Wednesday, January 14, 2015

Reflections on why Australian organic farmer’s GMO contamination court case flopped

Trent Thorne | January 13, 2015

As Schopenhauer once said, “All truth passes through three stages. First, it is ridiculed. Second, it is violently opposed. Third, it is accepted as being self-evident.”  What is now self-evident from the recent landmark judgment in Marsh v Baxter is that the rabid bleating of the anti-GM lobby regarding the alleged evils of genetically modified (GM) crops have been shown to be nothing more than scaremongering.

The case involved neighbouring Western Australia farmers, Steve Marsh and Michael Baxter, who have been in dispute since Baxter planted a crop of GM canola in 2010.  An oft quoted legal axiom says that if you don’t have the law, you argue the facts; if you don’t have the facts, you argue the law. But if the law and the facts are against you, pound the table and yell like hell.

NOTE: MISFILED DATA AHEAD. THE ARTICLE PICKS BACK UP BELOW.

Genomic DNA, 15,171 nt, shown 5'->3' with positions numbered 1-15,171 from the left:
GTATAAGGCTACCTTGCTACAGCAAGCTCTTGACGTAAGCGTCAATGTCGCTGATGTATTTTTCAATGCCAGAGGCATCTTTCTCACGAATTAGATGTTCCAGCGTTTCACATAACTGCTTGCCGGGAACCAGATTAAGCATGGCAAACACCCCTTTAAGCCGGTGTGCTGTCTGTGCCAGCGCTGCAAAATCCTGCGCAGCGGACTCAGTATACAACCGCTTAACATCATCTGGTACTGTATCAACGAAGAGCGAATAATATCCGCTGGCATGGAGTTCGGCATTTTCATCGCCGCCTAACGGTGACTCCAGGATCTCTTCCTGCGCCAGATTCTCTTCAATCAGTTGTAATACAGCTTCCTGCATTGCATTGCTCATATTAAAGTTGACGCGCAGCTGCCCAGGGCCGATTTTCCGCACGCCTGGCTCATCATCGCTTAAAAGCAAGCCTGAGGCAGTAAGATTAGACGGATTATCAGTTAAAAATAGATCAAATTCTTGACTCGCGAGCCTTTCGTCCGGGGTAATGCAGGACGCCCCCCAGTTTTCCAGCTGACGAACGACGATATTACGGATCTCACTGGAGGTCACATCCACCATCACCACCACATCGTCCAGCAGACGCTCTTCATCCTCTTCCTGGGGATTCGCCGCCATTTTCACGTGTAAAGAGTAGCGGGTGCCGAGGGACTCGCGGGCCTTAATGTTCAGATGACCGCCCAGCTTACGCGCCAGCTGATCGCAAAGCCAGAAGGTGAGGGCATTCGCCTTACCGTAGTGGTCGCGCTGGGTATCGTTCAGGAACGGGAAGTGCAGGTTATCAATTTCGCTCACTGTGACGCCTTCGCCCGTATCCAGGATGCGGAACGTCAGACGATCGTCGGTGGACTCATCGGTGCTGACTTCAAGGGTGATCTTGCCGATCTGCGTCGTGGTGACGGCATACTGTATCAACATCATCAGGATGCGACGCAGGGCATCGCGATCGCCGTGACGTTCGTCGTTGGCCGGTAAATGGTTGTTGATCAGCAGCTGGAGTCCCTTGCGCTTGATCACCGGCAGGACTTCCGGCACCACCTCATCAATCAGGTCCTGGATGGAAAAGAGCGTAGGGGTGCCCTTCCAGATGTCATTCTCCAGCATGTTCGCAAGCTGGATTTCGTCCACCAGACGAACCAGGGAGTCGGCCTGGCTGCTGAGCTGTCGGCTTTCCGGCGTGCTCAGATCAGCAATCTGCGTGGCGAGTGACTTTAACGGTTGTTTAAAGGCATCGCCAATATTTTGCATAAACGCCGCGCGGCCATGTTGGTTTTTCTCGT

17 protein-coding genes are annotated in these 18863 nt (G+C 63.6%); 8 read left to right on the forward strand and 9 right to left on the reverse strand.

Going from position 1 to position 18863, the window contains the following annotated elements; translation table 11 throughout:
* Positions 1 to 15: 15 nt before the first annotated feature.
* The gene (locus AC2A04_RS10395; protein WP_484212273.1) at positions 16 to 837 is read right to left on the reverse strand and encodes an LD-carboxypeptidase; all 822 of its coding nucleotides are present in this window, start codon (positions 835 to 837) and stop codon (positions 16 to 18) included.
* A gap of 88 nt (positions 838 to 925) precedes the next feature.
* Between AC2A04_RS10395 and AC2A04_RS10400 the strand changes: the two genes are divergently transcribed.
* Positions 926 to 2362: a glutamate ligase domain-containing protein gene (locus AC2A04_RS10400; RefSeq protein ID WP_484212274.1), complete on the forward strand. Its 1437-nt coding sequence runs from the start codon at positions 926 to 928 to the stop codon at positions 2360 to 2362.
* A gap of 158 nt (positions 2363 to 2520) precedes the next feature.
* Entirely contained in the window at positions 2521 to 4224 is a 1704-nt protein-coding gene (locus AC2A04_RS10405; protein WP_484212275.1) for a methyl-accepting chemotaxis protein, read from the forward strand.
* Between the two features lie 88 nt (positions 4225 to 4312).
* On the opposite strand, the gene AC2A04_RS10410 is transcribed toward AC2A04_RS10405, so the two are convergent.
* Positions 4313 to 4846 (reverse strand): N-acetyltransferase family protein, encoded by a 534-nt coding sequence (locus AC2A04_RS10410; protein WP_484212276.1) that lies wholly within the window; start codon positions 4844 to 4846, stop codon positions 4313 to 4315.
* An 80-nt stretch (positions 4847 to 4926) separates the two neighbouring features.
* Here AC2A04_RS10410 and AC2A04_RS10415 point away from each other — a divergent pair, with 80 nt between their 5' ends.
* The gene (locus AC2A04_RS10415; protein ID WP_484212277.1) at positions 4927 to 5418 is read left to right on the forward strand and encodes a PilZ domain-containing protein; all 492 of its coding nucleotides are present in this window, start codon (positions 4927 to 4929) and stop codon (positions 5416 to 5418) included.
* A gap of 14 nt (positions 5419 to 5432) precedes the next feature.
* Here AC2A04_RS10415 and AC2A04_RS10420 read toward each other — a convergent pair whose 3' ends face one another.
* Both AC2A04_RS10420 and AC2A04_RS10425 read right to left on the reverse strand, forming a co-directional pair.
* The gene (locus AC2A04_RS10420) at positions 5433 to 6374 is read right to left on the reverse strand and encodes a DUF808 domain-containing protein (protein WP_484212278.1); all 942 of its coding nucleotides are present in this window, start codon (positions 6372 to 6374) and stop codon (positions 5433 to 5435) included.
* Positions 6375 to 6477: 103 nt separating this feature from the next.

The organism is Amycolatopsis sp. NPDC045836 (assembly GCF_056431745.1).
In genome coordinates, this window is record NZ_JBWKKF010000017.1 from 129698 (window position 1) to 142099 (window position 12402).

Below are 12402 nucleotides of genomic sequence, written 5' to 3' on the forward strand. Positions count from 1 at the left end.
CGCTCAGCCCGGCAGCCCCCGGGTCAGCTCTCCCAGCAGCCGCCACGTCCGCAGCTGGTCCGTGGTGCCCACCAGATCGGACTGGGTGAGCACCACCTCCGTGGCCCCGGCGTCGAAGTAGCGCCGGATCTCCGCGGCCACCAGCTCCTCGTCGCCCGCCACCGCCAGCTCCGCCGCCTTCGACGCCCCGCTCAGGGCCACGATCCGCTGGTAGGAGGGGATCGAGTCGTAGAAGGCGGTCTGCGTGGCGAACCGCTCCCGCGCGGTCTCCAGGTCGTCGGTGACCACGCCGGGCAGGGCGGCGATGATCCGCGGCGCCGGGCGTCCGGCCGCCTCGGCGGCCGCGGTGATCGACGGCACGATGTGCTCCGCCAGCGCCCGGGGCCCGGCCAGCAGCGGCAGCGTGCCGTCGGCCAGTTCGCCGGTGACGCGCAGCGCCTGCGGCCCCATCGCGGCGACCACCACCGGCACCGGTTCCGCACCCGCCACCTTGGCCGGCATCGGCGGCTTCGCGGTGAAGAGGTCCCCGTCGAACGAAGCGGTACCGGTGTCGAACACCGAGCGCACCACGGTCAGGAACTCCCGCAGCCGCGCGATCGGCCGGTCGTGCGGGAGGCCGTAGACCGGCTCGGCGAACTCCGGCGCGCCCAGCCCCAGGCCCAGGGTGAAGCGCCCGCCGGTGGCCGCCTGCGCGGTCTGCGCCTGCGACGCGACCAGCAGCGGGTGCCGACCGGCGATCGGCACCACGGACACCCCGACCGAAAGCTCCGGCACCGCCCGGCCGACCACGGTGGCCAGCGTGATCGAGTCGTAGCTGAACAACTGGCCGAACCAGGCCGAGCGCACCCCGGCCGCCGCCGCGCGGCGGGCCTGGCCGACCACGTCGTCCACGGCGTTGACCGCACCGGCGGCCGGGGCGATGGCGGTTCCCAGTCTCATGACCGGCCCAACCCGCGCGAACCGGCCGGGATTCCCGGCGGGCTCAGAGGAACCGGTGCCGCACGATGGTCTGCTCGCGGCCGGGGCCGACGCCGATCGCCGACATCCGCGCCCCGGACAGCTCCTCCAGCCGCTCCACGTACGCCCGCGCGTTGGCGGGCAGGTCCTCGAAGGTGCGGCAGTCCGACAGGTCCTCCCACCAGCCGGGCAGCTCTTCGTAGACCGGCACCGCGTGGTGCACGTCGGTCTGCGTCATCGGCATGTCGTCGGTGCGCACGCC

Well pounding the table and yelling like hell has been the modus operandi of anti-GM lobby groups for years. But they were collectively unable, despite their best efforts before the trial, to manipulate the message or hide behind their junk science as Justice Kenneth James Martin carefully considered the facts as they were presented to him.  But facts are pesky things. Nor does the truth come naturally to extremist groups, given their familiarity with histrionics, spin and propaganda.

Read full, original article: GM test case backfires

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